January 12 - March 1, 2008
Opening Reception: January 12, 6:30 - 8:30pm
Exhibition curated by Phyllis Rosenzweig
This show previews new work by Chan CHAO and includes a large-scale window installation by Beat STREULI. Portraits is Curated by Phyllis ROSENZWEIG and shows work by Chan CHAO, Rineke DIJKSTRA, Zwelethu MTHETHWA, Collier SCHORR, Malick SIDIBE, Alec SOTH, and Beat STREULI.
NOTES ON: Formal Snapshots, Ethnography and Contemporary Portrait Photography
By Phyllis Rosenzweig
The artists in this exhibition plumb various, even contradictory, conventions in the history of portraiture and photography - the formal portrait, the ethnographic study, and the snapshot - and stand them on their heads. In doing so they create images that are often formally beautiful yet also disconcerting. Difficult to read, they deny traditional expectations of what a portrait should be while, ironically, confirming its most traditional, ceremonial function.
The formal portrait has a long history in both Eastern and Western cultures. Its purpose was to present and glorify the sitter, who usually hired the maker of the image. The sitters’ features would be recognizable to the viewer, but the portrait was intended less to reveal an individual personality than to present a likeness of a public, symbolic person. Meant to show off all the attributes of the sitters’ wealth, prestige, and station in life, the portrait dictated certain formal conventions: the subjects look at the viewer (and artist) conveying the message that they are aware that a picture is being made and that it will be looked at; the pose is formal and the body serves to display as much paraphernalia – medals, insignias, rich fabrics, etc. - as possible to explicate that person’s ceremonial or symbolic role. In short, the portrait presupposes that whoever looks at it will recognize the subject as a powerful and important person.
Although not always historically referred to as “portraits” per se, anthropological studies nevertheless borrow the conventions of formal portraiture of important personages, and for much the same purpose. Used to document and categorize ‘types,’ the power relationship between sitter, viewer and artist is reversed, and the sitter has been asked or even made to pose by the picture maker. However, the sitters again often face the viewer and the body is arranged to display the accoutrements that demonstrate a classification, such as “Sioux Warrior” for example. The individual is significant as a symbol although this time the portrait serves not as a symbol of power but, subliminally or overtly, of subjugation. Although perhaps admired by viewers for their beauty or nobility, the sitters are, nevertheless, objectified. Their images were made to be judged and examined by others who deem themselves to be in a superior position.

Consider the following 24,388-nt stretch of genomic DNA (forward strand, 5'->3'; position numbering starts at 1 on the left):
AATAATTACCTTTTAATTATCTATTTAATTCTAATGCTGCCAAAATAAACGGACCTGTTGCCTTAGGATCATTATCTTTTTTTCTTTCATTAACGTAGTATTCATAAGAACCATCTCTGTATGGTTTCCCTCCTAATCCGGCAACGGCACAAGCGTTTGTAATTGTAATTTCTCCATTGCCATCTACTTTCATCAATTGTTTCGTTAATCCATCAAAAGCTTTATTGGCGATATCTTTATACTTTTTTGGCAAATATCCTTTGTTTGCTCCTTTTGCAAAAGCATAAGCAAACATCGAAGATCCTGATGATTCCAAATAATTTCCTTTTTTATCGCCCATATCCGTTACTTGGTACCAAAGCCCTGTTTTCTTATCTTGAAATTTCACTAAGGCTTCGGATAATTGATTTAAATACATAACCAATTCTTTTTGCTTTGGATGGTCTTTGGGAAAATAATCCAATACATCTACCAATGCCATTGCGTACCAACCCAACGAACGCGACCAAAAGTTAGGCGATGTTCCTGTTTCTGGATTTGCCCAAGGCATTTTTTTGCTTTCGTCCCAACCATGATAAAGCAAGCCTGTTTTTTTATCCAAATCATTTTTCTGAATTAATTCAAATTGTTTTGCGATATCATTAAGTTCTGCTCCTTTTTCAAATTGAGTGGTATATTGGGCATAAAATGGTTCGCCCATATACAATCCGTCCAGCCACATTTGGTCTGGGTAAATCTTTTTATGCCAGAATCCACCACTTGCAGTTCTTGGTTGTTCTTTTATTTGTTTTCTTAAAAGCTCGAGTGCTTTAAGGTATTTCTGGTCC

The snapshot is the most contemporary of the portrait genres, the one most linked to the invention of the photograph, and to the development of the esthetic of the ordinary and the everyday. Overtly more casual and egalitarian than the official portrait or ethnographic study, the snapshot connotes a more personal relationship between the amateur picture taker and the subject documented. Nevertheless, aware of being photographed, the subjects, while trying to look “natural,” often assume poses codified by the pictorial conventions of the formal and the ethnographic picture.
In the work of photographers like Rineke Dijkstra, Chan Chao, Collier Schorr, and Alec Soth, the frontality of the formal portrait, the awkwardness of the anthropological record, and the purposeful casualness of the snapshot esthetic combine. They, and other photographers in this exhibition also often work in series and represent groups, somewhat like ethnographers or archivists: young people in parks (Rineke Dijkstra); women of different nationalities in a prison in Peru (Chan Chao); people who happen to live in Niagara Falls (Alec Soth). Neither joined by status nor by traditional categories such as tribe, nationality, or family group, these subjects seem to be individuals rather than representative ‘types,’ and their portraits assume a certain quality, however deceptively, of the informal snapshot.
Conversely, the individuals who came, or brought their baby, to be photographed at Malick Sidibe’s studio, pose with such verve that they turn the conventions of the formal studio portrait on its head.
If the formal portrait and the snapshot imply to a certain degree the complicity between subject and photographer (however skewed the power arrangements may be), what then are we to make of the photographs by Beat Streuli, which seem to reveal so much more about their subjects’ inner lives than those of the other photographers. Is it a portrait if the sitters do not know that they are being photographed?
Gallery Hours are Thursday - Saturday, Noon - 5pm
(and by appointment)
4718 14th Street NW
Washington, DC 20011